Tigh Chárthann aka Carhan House the birthplace of the Liberator Daniel O' Connell (1775-1847) was built circa 1770 by his parents, Morgan O’Connell and Catherine O’Mullane. This five-bay two-storey stone-built house, situated about a mile east of Cahersiveen, has long been in ruins.
In Tralee, on 30 October 1805, the daughter of Morgan Connell Esq of Carken (sic) married Humphrey Moynahan Esq.
Morgan O’Connell and Catherine O’Mullane are believed to have died at Carhan in the late 1820s. [Dublin Weekly Nation - Saturday 22 January 1887]
Morgan O'Connell of Carhan was the uncle of John McCarthy (m.1714) of Lisnamohill aka Lisballymichil who was a descendant of Daniel McTeige McCarthy of Lisballyconnelly fl. 1637. [Kerry Evening Post. - Saturday 02 May 1914]
In 1814 Leet refers to one property in Carhan as the residence of James O'Connell and to a second as the address of Miles McSweeney.
In the 1830s, the Ordnance Survey Name Books describe Carhan House as "a rectangular building, having a kitchen built up to the rear, all two stories high. The walls of its ruins are standing but in a state of dilapidation". [OSI Ref: V485799 Discovery map #83. OS Sheet #79].
In 1834 Carhan House is named on the 1st edition OS map as "in ruins". Lewis notes "Cashen" as the old mansion of the O'Connell family in 1837.
In 1844, Maurice Connell of Carhan made a donation to the O’Connell Tribute. John Connell of Carhan was a Cess Payer in the 1870s.
In 1875, to mark the Centenary of Daniel O’Connell’s birth, his native town of Cahersiveen put on a grand celebration.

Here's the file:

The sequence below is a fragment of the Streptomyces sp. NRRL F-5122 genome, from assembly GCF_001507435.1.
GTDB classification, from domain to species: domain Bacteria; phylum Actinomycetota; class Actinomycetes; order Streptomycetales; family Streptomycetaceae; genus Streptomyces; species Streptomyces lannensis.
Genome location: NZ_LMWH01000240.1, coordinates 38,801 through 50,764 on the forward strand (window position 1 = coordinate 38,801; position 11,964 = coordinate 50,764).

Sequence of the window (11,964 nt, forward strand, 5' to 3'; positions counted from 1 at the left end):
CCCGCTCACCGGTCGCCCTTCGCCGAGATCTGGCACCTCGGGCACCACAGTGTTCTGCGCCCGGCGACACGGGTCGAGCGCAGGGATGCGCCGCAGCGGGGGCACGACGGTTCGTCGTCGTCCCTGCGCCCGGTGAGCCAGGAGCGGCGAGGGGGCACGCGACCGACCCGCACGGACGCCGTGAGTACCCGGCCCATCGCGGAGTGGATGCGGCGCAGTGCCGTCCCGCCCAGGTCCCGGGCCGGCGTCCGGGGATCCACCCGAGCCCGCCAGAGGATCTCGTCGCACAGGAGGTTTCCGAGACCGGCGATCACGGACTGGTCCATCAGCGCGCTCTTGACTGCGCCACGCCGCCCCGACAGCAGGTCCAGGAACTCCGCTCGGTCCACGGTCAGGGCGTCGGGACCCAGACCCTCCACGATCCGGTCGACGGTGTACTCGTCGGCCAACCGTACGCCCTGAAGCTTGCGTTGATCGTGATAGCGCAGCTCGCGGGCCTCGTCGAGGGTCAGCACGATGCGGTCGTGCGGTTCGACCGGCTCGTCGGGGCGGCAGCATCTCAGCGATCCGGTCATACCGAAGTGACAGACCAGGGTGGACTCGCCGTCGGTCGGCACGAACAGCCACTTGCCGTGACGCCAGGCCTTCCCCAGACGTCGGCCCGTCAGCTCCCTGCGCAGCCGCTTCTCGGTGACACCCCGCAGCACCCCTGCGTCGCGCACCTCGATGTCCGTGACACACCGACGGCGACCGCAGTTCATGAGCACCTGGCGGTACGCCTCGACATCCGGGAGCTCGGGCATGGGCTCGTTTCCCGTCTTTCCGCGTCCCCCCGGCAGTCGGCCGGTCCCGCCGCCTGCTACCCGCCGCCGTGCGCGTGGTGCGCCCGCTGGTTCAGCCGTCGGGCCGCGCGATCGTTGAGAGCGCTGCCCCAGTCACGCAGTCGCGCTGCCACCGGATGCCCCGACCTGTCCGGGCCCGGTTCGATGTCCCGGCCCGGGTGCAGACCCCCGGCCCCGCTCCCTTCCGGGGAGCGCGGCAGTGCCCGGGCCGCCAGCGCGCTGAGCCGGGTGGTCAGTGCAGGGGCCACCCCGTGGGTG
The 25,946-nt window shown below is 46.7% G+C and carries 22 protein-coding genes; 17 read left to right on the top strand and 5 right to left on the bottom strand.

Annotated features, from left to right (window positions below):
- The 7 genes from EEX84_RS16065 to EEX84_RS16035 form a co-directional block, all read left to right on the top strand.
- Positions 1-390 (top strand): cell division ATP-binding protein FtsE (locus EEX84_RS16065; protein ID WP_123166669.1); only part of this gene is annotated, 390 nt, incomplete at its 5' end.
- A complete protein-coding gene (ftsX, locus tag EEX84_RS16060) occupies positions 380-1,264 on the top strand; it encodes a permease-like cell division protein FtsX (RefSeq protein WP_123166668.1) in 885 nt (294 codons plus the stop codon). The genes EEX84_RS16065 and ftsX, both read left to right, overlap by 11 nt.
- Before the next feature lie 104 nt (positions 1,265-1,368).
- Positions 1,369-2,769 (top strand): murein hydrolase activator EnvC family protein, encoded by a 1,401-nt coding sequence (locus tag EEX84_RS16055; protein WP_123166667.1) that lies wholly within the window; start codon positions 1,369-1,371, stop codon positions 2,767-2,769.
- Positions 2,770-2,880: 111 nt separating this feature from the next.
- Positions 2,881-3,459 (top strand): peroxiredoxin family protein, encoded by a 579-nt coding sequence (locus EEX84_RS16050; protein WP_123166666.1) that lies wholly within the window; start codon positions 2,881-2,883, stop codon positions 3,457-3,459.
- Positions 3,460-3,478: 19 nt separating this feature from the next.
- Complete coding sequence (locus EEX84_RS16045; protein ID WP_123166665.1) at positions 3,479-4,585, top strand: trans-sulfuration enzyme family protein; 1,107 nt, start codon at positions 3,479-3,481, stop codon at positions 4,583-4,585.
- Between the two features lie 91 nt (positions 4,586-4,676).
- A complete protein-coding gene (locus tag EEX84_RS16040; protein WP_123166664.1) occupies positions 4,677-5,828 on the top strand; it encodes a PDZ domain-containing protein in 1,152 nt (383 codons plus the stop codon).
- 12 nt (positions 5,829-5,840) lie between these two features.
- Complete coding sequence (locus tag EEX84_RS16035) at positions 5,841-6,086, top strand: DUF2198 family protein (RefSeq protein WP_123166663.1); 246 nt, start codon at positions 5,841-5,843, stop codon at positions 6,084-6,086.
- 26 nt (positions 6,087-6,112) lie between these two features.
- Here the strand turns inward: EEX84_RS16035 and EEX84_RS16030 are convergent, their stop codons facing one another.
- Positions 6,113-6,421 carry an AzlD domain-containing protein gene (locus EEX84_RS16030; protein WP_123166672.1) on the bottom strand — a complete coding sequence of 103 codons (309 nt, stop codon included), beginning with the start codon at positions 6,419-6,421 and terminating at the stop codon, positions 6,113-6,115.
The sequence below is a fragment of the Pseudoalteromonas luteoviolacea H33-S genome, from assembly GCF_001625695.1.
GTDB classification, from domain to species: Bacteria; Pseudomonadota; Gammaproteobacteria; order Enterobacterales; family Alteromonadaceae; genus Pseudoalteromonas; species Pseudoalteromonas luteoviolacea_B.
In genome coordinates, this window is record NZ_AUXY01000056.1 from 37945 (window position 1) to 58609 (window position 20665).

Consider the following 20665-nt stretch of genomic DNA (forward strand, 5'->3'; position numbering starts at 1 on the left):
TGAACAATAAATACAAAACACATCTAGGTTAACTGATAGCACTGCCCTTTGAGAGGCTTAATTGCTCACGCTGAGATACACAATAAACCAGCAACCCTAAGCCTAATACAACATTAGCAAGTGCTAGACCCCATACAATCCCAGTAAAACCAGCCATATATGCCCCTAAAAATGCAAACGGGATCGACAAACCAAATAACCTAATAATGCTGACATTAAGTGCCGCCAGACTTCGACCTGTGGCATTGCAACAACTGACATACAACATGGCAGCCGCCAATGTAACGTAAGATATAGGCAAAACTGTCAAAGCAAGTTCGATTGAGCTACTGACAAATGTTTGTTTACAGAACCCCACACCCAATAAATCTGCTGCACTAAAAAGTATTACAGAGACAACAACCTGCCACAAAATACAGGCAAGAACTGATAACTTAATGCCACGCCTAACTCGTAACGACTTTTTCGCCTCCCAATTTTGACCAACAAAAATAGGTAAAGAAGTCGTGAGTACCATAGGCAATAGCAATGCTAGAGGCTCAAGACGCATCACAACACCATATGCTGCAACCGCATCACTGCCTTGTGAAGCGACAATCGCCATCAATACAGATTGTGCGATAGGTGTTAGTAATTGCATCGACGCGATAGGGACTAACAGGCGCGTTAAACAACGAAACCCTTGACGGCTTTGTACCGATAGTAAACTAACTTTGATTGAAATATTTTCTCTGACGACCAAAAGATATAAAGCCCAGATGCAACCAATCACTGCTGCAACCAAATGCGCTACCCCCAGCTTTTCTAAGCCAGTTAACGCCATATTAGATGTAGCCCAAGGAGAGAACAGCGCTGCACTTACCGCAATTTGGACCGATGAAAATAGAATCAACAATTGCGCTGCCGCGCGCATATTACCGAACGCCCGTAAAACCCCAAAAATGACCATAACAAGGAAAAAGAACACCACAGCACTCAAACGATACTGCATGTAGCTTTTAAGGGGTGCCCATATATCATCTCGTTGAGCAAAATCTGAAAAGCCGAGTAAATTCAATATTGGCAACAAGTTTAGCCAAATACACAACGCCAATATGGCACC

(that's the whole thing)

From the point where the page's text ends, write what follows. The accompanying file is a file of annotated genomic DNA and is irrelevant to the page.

The band followed a large number of the respectable inhabitants, marched to Carhan House, the birthplace of O’Connell the courtyard of that ancient bouse an immense bonfire was kindled, which brilliantly lighted up the ivy-covered ruin.
[Kerry Evening Post - 18 August 1875]
At this time a penny collection for the erection of a memorial to mark out O’Connell’s birthplace began in this district until it was interrupted by "the great distress of 1879 and 1880". As part of relief work for the distressed working men of Cahirciveen (sic) fenced walls were built around the old ruins grounds.
In 1887, T. Canon Baron, the fundraiser, reported his observations that “the house was left in a disgraceful condition”. [Dublin Weekly Nation - Saturday 22 January 1887]
The remains of Carhan’s detached five-bay two-storey rubble stone-built house are still extant. The Irish Tourist Association Survey in 1943 described the original house as "in the shape of the letter T with the kitchen apartments nearest the river".
A public park was created in front of the property, and a bust of O'Connell now gazes at the old family homestead.
In 2001, much to public dismay, it was reported that O'Connell's descendants, a local family, were about to put the site of Caher House on the market. In 2013 some €20,000 was granted to its refurbishment by the Irish government and works began later this year.
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